Barry Fisher

27th July 2012 at 01:00
The director of the Duke of Edinburgh's Award Scotland discusses the expanding role of technology in the scheme, the all-time high in participation rates among young people and how schools can use the awards in Curriculum for Excellence. Interview by Julia Belgutay

Why is taking part in a DofE award not just a school trip?

It takes a long time to get it. A lot of people focus in on the expedition, but once you get involved it's only one of the four sections of the programme. The first level, bronze, takes a minimum of six months of activity, based on an hour a week. It is a big commitment.

How did you get involved?

As a young person, I did DofE at Arran High School. We had great access to the environment, and there were lots of inspiring people prepared to take you out, so I was quite lucky. I didn't complete my DofE, because once I got involved with the Ocean Youth Trust through DofE, my interests were quite concentrated.

The award has been around for 56 years - has it changed?

Surprisingly little. What has changed is the type of activities people get involved in. We as an organisation have embraced technology through eDofE, the way in which young people now record their activity, upload photographs and comments. Leaders have much more information about young people and work more efficiently, and we finally have real-time data, which allows us to be really efficient.

Do the young people get any formal qualifications - UCAS points or SCQF credit rating?

No. It can't be rated on the SCQF, because it is not a learning outcome- based programme. We are perfectly comfortable with that. Things within the programme can be credited.

How is the programme financed?

Local authorities support it in a number of different ways. As an organisation, we are funded through participation, so young people pay a fee - typically pound;14 for a bronze, rising to pound;20 for gold. We also charge a licence fee to organisations. We have had some support from the Scottish government, but we also have to fundraise.

What is the cost to parents of a child going through a DofE?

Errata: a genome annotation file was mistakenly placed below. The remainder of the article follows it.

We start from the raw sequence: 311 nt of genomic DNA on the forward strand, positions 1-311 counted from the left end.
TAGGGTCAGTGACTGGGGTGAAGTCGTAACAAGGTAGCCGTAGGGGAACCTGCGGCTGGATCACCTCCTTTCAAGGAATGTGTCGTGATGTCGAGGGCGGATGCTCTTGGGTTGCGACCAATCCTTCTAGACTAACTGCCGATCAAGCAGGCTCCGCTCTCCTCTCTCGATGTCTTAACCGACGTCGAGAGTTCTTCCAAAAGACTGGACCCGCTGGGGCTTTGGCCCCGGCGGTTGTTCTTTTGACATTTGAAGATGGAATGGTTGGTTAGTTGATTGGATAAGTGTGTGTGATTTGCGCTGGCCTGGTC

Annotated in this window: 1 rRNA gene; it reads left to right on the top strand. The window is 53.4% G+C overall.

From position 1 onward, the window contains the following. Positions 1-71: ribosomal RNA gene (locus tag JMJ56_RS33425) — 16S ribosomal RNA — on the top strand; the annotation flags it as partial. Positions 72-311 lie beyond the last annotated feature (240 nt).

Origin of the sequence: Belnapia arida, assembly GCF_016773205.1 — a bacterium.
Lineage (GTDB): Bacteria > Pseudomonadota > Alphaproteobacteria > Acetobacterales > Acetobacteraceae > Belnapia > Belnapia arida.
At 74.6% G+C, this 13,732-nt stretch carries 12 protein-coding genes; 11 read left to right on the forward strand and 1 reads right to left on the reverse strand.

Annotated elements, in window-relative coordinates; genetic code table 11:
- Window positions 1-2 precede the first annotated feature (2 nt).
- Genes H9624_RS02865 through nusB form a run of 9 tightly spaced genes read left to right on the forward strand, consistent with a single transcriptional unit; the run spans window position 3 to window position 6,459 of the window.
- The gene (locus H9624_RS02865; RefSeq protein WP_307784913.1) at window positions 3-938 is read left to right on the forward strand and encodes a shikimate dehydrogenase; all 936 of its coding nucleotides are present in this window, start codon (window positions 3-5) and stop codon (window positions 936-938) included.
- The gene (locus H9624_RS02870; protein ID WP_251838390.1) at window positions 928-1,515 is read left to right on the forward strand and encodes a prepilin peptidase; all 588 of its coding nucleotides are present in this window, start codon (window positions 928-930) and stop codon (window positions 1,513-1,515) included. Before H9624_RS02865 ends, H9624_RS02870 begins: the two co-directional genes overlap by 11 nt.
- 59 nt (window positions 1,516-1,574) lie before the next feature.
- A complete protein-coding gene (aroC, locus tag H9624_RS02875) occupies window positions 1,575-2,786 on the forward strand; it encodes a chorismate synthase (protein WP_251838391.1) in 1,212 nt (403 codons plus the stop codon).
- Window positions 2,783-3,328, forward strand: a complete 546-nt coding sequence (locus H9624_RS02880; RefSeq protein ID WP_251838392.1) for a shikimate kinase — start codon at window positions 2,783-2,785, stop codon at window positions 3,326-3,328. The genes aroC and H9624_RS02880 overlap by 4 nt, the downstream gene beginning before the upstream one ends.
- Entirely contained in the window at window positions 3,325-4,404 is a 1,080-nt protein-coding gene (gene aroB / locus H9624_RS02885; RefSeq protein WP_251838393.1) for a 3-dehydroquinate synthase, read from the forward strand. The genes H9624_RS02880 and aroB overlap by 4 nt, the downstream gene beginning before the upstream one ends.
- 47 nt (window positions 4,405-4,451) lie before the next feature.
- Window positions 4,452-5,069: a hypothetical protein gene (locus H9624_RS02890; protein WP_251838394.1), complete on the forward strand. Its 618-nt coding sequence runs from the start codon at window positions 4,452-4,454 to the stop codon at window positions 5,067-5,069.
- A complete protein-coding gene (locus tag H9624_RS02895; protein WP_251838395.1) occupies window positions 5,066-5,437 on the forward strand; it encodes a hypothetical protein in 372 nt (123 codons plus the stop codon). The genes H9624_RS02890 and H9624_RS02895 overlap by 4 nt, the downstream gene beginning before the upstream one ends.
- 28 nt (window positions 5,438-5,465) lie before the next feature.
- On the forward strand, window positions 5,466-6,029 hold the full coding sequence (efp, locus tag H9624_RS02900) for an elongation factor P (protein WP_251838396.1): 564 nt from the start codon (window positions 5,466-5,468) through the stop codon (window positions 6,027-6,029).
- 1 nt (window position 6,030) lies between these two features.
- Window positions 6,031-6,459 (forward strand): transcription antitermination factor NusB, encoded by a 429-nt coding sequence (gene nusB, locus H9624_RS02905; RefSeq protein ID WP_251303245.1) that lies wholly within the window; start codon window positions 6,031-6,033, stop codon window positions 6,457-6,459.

I genuinely believe that young people who want to do it can get access to hiring equipment. People choose to support young people by buying their kit for them, but I don't think it is necessary. If a young person wants to do quad-biking for their physical section, that is going to cost slightly more, but CLD (community learning development) programmes run football, free swimming opportunities with leisure cards and so on.

Participation figures are the highest they have ever been - why?

We have worked really hard with our team to get out and see our partners, engage with them, particularly with local authorities around Curriculum for Excellence. A number of local authorities have used the catalyst of CfE to bring the DofE into the offer of schools. Teachers and heads have learned that our expedition section could as easily be a historical project, or a study on flora and fauna. We have also seen a lot more in community-based settings.

Have there been any problems for the organisation with growing so quickly?

I'm frustrated that we haven't been able to support our partners better and I'm genuinely quite excited about where we are getting to now. DofE is a small charity in Scotland. That's a good thing, but how do we really support people delivering on a wet Thursday night in Balloch? I think we are getting better, because we have the resources now to have a person for each region. So we can say to a leader: "Actually, we can come out and help you."

What is the most important skill young people learn through the DofE?

Resilience. You can't get it in a weekend. There is something pretty good about young people volunteering every Saturday for six months, 12 months or 18 months.

Employers are increasingly looking for young people to show they have completed programmes like DofE. Why is that?

I think there is an opportunity for young people to express what gets them up in the morning, their passions and what they think they can do. Employers want to know young people come with those kinds of skill sets.

Can you envisage a situation where one day a DofE would have the same importance as an exam pass in a particular subject for your university or college application?

I don't see it that way. It is not about saying "this is equivalent to . " at all. It is painting a more complete picture of that individual.

With young people's lives evolving so much around technology, is there a risk the DofE will go out of fashion?

We are doing our bit to use that space positively with the DofE. There is a real challenge for a charity that relies on a lot of external donations to keep that space live; it costs money to develop it. But I am really quite proud of an organisation that has embraced that; eDofE's relevance to people is also all about the activities they do. The ability for young people to build individualised programmes means it is future-proofed.

In the four years you have been in post, what has been the highlight?

I had a letter from the head of Kersland School, who said "because this young person has done DofE, this young person has got a job. This is the first time someone has got a job at Kersland School". That is a proud moment. Those are the things I would look back on really positively - numbers don't feel very personal to me.


Born: Irvine, 1972

Education: Melsonby Methodist Primary, Yorkshire; Whiting Bay Primary and Arran High, Argyll and Bute; Auchincruive Agricultural College (leisure and recreation management)

Career: Volunteer and young leader Ocean Youth Trust; area manager OYT; charity officer, Rangers Football Club; assistant secretary, Duke of Edinburgh's Award Scotland; director, Duke of Edinburgh's Award Scotland since 2008.

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